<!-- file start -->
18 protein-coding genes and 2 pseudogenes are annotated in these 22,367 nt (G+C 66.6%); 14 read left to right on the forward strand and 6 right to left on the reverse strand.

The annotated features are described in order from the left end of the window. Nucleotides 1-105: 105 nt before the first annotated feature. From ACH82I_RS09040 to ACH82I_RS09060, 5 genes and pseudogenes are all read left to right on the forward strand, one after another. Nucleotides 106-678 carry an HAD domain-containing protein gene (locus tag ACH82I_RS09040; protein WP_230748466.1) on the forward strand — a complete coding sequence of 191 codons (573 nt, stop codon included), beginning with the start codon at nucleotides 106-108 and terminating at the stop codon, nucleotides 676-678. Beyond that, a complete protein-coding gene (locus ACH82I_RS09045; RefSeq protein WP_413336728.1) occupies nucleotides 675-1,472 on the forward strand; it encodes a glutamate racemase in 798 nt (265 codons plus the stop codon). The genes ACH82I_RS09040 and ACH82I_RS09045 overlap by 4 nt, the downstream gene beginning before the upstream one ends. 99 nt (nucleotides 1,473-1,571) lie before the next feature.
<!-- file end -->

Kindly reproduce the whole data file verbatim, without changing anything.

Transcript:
18 protein-coding genes and 2 pseudogenes are annotated in these 22,367 nt (G+C 66.6%); 14 read left to right on the forward strand and 6 right to left on the reverse strand.

The annotated features are described in order from the left end of the window. Nucleotides 1-105: 105 nt before the first annotated feature. From ACH82I_RS09040 to ACH82I_RS09060, 5 genes and pseudogenes are all read left to right on the forward strand, one after another. Nucleotides 106-678 carry an HAD domain-containing protein gene (locus tag ACH82I_RS09040; protein WP_230748466.1) on the forward strand — a complete coding sequence of 191 codons (573 nt, stop codon included), beginning with the start codon at nucleotides 106-108 and terminating at the stop codon, nucleotides 676-678. Beyond that, a complete protein-coding gene (locus ACH82I_RS09045; RefSeq protein WP_413336728.1) occupies nucleotides 675-1,472 on the forward strand; it encodes a glutamate racemase in 798 nt (265 codons plus the stop codon). The genes ACH82I_RS09040 and ACH82I_RS09045 overlap by 4 nt, the downstream gene beginning before the upstream one ends. 99 nt (nucleotides 1,473-1,571) lie before the next feature.